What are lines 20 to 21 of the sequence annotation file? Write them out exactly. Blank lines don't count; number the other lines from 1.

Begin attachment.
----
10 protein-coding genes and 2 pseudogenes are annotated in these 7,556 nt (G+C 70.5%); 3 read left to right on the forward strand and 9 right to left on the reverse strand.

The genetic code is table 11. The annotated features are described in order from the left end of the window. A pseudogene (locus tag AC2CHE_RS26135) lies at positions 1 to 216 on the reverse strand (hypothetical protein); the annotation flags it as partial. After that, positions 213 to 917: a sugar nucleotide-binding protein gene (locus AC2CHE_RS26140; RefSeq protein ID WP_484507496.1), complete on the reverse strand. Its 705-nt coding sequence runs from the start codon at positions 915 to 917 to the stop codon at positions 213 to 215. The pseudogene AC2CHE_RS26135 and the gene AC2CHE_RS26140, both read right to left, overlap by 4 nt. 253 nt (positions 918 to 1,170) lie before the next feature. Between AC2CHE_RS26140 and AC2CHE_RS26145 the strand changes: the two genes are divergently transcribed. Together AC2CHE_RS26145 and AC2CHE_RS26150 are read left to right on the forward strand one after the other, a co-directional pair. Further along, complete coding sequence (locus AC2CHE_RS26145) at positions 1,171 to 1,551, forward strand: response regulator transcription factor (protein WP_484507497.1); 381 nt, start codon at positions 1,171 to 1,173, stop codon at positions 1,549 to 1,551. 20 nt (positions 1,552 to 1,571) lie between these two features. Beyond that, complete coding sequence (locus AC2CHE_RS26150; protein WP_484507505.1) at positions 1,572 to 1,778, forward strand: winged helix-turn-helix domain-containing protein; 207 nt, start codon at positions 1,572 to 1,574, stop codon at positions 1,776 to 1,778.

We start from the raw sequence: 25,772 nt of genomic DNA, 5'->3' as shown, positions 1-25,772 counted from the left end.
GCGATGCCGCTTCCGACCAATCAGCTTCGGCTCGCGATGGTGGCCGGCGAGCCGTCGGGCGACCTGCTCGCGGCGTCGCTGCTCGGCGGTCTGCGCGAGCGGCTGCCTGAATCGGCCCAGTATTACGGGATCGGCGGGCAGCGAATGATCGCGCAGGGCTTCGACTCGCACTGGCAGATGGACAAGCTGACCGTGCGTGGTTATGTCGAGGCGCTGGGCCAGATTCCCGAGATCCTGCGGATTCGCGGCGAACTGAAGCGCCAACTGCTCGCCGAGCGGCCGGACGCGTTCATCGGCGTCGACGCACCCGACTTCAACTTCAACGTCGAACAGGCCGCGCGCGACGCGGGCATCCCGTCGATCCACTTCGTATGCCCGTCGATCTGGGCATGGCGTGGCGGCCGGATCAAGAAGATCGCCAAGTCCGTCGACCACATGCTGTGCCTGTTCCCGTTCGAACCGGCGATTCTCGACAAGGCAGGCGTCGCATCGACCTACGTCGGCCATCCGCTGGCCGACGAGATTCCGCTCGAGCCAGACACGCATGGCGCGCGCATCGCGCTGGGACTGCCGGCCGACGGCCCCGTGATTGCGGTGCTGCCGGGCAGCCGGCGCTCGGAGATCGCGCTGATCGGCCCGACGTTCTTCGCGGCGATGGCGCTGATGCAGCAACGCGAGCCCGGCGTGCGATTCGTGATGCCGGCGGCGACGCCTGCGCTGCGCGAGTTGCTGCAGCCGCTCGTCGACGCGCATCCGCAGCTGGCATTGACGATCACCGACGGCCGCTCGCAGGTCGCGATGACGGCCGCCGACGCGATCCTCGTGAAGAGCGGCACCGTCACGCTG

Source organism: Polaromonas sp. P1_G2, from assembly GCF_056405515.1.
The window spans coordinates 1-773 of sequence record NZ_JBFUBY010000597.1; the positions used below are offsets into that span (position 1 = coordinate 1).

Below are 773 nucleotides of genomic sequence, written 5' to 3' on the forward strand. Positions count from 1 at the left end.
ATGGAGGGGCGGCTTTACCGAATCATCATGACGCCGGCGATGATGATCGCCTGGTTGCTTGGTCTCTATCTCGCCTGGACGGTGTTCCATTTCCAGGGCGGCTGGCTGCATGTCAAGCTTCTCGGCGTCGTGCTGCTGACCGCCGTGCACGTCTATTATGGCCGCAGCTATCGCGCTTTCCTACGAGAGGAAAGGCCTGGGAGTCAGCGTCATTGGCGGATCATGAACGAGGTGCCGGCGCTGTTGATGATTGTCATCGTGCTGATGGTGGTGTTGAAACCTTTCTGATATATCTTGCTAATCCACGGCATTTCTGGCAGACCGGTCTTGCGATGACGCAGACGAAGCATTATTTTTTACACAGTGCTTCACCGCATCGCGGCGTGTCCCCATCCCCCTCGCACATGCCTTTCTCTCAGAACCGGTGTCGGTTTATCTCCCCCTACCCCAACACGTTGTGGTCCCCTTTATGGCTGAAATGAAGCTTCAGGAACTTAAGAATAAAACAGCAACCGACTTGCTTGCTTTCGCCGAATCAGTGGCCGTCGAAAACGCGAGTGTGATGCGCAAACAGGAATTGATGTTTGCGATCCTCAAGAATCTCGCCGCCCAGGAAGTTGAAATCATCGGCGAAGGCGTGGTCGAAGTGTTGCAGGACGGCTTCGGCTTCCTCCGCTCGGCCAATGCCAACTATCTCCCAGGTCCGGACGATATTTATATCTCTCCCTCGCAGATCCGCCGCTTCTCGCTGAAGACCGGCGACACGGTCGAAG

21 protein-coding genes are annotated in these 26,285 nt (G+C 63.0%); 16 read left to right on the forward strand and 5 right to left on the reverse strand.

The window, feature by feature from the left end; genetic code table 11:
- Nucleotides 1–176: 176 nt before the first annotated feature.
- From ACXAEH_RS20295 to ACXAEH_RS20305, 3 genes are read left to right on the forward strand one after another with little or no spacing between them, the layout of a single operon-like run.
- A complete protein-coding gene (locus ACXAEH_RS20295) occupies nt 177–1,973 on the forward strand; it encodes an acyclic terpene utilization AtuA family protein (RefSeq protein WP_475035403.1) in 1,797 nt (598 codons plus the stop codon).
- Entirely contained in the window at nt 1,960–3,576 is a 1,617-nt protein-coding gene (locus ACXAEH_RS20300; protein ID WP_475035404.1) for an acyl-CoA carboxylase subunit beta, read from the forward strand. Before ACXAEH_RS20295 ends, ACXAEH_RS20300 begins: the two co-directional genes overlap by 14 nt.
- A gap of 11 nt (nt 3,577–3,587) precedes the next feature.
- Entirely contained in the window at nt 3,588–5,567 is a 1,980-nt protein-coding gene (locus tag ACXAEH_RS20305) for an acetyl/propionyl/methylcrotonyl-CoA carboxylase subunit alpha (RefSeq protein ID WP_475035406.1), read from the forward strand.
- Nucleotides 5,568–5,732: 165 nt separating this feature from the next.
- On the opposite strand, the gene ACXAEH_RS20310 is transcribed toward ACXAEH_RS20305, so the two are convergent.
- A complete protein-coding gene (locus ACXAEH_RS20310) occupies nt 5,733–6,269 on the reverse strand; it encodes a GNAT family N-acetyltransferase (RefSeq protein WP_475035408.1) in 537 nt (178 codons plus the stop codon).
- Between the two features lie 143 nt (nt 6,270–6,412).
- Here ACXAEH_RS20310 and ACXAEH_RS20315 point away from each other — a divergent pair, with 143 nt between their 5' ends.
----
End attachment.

- Between the two features lie 143 nt (nt 6,270–6,412).
- Here ACXAEH_RS20310 and ACXAEH_RS20315 point away from each other — a divergent pair, with 143 nt between their 5' ends.